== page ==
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Table of Contents

War History of the Australian Meteorological Service




Chapter 1: D.Met.S.—Australia's Wartime Weather Service

Chapter 2: The Weather Factor in Warfare

Chapter 3: Met in the Retreat

Chapter 4: Met in the Advance

Chapter 5: Meteorology in Aviation

Chapter 6: Central Forecasting Services

Chapter 7: Met With the Army
How Weather Formations Were Created as Essential to the Army
Establishments Throughout Australia
Meteorological Staff Officer
Disposition of Flights
Successive Movements to Pacific Theatres
The Close of Hostilities

Chapter 8: Research and Personnel Training

Chapter 9: Instrumental Development and Maintenance

Chapter 10: Scientific Developments in the RAAF Meteorological Service

Chapter 11: Divisional Bureaux and Their Work

Appendix 1: List of Reports Provided by D.Met.S. for Advances Operational Planning and Other Purposes

Appendix 2: List of Service Personnel RAAF Meteorological Service

Appendix 3: List of Civilian Personnel Who Worked Together with Service Personnel of the RAAF Meteorological Service

Appendix 4: List of Locations at which RAAF Meteorological Service Personnel Served


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Successive Movements to Pacific Theatres (continued)

Due to various targets being engaged at several different positions many moves were involved. It was necessary to dig in at each new camp site, and much time was involved in digging and sandbagging weapon pits and sleeping quarters. After each move a series of points was registered for gunfire. The efficacy of the practice was shown when a Japanese attack came in the early hours of the morning. Unknowingly, the enemy entered a registered zone and in less than one minute predicted fire was falling accurately in the middle of the attacking force, which withdrew to strike from another direction. After cutting all telephone lines the Japanese entered the defence zone of another battery but, after radio communication of Meteors, accurate fire was falling in the area within 70 seconds, forcing the enemy to withdraw, leaving a considerable number of dead and many wounded.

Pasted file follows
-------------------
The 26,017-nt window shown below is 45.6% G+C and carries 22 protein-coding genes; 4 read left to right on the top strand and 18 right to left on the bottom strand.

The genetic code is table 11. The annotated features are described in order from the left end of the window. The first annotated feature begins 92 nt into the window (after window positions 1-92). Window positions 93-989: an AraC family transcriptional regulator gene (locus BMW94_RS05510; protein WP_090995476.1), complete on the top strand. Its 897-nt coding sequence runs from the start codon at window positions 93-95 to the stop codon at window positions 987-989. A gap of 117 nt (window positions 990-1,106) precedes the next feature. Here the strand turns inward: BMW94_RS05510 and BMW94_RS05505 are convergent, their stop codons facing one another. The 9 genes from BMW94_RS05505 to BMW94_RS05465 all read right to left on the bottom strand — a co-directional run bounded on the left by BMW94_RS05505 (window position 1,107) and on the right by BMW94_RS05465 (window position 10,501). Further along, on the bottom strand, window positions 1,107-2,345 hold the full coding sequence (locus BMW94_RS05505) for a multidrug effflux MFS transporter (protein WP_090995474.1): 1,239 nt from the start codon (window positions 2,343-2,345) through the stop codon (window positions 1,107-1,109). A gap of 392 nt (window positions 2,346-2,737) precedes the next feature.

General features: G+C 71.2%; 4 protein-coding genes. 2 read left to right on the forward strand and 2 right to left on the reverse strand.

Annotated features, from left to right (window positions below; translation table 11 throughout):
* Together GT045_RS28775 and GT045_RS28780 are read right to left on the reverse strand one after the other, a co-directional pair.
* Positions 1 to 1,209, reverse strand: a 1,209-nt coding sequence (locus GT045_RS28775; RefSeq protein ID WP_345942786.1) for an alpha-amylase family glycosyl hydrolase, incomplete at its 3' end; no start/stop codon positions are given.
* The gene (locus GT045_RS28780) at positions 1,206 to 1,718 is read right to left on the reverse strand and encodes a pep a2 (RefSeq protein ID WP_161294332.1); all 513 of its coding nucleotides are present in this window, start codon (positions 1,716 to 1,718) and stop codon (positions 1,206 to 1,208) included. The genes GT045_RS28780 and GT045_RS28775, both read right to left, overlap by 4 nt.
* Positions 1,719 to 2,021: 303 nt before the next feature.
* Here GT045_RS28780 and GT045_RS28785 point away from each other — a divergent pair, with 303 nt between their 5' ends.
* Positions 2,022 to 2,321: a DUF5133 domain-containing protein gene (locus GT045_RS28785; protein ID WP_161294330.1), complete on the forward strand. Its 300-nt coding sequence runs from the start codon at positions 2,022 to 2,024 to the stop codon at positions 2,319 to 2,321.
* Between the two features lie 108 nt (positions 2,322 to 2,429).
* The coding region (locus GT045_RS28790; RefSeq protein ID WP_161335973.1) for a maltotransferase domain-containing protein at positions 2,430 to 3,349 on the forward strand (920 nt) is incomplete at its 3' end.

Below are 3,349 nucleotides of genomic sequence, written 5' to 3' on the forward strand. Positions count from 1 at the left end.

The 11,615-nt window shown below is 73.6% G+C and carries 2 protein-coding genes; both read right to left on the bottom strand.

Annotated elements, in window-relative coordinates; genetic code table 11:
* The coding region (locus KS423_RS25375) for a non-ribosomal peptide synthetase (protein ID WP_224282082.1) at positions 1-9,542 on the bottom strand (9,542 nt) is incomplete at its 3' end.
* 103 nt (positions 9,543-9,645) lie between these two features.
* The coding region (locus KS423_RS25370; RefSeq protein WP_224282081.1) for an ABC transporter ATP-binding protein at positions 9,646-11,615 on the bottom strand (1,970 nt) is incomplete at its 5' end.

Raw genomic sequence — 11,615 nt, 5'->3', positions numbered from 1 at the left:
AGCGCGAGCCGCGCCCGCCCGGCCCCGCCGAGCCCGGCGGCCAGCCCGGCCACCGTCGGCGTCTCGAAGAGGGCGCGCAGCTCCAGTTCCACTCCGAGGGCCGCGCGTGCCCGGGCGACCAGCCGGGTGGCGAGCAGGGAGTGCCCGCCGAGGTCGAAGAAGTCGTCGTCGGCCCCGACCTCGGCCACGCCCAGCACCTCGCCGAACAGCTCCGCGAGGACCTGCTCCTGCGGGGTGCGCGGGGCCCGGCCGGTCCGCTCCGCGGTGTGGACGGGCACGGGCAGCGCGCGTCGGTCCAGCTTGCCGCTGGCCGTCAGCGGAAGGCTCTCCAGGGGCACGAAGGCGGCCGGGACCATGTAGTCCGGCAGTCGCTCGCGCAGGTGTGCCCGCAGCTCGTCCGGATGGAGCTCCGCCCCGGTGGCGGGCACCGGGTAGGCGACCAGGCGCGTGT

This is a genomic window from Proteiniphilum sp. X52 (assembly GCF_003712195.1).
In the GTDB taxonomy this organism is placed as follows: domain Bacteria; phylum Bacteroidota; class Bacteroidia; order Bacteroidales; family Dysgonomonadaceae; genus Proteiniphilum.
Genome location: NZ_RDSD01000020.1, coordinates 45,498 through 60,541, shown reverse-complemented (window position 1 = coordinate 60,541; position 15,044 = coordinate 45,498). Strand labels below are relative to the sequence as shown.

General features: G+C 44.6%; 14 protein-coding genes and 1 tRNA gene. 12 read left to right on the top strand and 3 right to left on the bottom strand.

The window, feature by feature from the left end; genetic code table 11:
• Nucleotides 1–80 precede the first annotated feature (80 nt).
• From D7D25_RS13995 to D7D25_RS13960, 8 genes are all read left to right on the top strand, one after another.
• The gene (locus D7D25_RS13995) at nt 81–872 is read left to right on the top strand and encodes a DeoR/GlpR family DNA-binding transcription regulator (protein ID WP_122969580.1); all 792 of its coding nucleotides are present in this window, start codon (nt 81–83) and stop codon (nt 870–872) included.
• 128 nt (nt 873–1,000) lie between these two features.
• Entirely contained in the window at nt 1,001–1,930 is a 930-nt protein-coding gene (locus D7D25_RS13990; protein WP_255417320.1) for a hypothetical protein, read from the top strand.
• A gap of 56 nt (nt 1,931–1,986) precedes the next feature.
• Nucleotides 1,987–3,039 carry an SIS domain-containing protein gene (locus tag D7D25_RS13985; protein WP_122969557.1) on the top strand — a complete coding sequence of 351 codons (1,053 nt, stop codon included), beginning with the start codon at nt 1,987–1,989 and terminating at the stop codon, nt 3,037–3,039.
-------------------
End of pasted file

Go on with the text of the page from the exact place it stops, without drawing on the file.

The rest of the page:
November 1944 also saw the movement of No 5 Flight headquarters to Torokina on Bougainville with 2 Australian Corps. One detachment of this flight participated with 12 Field Battery on Numa Numa Trail and in the successful attack on Artillery Ridge, Sisivie Area. It was also with 10 Field Battery, 4 Regiment, in the Laruma River Valley. Another detachment landed in mid-December at Cutarp Beach, Jacquinot Bay, in New Britain, to provide meteor advices for 5 Infantry Brigade, while tide calculations for use by craft of 1 Water Transport Group also were issued daily for the Emirau-Munda route.

No 6 Flight left Townsville for Lae just before the close of the year, arriving on 2 January 1945, and reporting to the headquarters of First Australian Army.

In the advance from Aitape to But, No 3 Flight found the going hard. For the greater part of this attachment, regimental headquarters were about three miles ahead of three of the batteries, the fourth lying about 200 yards in advance of the weather detachment, less than a mile from the target area. Thus, shells were continually overhead and harassing fire was kept up for 24 hours a day. In this atmosphere of strain, the men were kept extremely busy, and when sleep was possible they turned in with automatic weapons beside them. A strict blackout was observed, making it necessary to release pilot balloons from the tent, and night calculations were made by concealed torchlight.

People in Bright Sparcs - Bell, Fred

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Haldane, T. 1997 'War History of the Australian Meteorological Service in the Royal Australian Air Force April 1941 to July 1946', Metarch Papers, No. 10 October 1997, Bureau of Meteorology

© Online Edition Australian Science and Technology Heritage Centre and Bureau of Meteorology 2001
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